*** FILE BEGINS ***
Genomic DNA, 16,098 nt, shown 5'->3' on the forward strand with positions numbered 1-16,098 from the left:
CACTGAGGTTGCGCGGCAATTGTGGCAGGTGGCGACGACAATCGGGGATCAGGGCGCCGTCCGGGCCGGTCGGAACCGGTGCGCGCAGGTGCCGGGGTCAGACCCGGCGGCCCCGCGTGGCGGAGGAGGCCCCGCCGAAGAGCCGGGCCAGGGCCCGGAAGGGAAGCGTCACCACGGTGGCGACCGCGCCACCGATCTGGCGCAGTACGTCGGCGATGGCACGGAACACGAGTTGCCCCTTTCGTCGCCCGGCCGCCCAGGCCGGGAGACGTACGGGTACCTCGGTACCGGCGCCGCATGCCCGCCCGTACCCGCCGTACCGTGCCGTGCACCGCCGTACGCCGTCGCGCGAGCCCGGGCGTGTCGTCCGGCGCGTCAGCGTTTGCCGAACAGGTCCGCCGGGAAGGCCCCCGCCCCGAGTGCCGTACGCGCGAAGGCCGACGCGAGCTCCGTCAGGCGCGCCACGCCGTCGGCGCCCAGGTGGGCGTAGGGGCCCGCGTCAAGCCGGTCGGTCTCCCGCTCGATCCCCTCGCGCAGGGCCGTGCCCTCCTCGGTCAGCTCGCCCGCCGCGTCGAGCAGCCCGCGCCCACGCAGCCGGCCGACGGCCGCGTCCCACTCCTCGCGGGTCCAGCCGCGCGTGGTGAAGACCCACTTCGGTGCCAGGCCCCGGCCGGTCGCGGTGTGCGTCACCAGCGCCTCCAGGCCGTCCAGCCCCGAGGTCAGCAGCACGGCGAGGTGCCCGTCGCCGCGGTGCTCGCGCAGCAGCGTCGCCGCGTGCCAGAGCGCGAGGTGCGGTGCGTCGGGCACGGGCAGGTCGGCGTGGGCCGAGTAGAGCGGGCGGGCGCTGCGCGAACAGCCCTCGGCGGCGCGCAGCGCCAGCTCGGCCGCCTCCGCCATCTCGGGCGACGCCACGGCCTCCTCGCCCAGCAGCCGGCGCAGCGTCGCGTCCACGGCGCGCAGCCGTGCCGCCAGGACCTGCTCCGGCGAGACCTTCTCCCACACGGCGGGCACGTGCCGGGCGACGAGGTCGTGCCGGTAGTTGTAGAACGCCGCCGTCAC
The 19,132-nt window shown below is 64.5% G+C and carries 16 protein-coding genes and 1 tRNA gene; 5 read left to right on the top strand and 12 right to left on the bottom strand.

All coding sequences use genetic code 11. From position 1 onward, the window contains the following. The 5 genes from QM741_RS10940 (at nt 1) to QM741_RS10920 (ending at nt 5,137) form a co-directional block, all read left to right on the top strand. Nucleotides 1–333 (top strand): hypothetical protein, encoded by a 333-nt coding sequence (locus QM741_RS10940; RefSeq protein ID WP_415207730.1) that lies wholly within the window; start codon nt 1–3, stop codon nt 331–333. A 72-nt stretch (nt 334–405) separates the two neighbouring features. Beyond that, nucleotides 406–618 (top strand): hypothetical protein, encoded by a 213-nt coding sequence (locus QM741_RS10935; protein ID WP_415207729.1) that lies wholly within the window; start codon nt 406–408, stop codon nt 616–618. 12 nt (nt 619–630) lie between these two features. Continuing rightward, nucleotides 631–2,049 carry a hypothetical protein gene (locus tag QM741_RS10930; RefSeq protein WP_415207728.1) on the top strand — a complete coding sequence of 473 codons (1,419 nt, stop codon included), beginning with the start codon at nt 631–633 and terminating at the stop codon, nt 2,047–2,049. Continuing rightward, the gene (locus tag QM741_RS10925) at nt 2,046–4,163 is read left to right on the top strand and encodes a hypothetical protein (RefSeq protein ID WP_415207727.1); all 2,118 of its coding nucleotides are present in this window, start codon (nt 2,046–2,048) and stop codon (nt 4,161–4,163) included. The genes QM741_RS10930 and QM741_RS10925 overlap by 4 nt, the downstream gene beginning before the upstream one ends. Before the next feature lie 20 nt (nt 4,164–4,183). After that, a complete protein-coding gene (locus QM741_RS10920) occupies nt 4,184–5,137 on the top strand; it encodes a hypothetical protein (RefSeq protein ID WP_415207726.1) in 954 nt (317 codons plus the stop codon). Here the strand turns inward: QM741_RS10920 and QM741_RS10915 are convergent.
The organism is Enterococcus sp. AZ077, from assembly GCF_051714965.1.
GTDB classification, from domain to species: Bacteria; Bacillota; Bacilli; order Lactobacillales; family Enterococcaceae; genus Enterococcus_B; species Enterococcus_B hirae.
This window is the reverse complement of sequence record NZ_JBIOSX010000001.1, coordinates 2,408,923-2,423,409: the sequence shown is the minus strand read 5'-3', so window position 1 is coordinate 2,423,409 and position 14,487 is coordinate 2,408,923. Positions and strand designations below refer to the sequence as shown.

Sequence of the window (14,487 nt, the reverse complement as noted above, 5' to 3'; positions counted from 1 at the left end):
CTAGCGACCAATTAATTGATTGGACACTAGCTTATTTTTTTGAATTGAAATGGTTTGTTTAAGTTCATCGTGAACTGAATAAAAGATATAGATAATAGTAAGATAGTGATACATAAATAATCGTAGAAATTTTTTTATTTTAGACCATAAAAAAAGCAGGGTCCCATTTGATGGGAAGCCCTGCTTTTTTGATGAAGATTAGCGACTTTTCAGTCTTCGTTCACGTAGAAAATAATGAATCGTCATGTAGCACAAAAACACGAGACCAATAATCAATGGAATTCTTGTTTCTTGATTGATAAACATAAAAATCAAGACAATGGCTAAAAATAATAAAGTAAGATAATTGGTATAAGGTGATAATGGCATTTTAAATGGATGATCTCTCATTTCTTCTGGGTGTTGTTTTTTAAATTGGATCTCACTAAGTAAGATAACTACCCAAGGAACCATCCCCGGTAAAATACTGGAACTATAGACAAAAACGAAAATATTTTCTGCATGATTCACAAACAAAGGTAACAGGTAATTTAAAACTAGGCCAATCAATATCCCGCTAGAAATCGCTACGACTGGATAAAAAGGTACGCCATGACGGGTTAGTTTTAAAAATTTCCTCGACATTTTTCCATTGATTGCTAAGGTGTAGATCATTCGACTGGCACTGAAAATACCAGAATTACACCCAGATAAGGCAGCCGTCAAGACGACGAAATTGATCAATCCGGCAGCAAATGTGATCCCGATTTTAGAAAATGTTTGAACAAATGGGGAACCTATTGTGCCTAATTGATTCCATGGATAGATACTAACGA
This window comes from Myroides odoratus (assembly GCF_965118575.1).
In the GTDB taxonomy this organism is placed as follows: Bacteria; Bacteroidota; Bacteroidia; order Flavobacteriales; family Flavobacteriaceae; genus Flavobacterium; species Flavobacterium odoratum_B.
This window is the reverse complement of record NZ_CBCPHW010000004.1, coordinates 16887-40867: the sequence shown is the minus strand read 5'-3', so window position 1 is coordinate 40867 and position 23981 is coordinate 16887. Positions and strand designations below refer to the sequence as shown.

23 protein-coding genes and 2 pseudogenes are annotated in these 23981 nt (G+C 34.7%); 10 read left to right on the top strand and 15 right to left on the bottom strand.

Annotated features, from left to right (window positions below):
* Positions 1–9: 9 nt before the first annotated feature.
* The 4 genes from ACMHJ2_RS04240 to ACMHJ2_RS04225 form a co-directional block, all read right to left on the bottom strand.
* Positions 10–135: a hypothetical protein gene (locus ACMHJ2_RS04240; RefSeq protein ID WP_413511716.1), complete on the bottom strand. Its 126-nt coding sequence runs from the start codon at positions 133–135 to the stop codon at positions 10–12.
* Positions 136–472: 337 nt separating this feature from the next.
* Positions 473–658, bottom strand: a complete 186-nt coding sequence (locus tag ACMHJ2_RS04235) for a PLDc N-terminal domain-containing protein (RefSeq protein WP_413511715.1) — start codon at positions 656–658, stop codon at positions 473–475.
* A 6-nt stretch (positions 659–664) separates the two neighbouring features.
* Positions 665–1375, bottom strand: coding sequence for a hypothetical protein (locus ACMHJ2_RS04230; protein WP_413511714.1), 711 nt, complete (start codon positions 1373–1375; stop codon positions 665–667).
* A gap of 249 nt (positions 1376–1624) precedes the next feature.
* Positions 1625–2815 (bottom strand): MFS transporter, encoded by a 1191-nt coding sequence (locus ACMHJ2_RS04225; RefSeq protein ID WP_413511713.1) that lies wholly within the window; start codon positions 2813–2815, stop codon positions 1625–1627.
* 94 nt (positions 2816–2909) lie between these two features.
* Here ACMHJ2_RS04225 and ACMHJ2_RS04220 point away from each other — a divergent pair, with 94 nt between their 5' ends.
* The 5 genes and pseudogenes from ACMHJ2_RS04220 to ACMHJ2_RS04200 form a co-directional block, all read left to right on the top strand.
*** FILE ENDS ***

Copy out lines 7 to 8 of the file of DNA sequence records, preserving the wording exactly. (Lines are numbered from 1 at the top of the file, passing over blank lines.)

This window is the reverse complement of sequence record NZ_JBIOSX010000001.1, coordinates 2,408,923-2,423,409: the sequence shown is the minus strand read 5'-3', so window position 1 is coordinate 2,423,409 and position 14,487 is coordinate 2,408,923. Positions and strand designations below refer to the sequence as shown.

Sequence of the window (14,487 nt, the reverse complement as noted above, 5' to 3'; positions counted from 1 at the left end):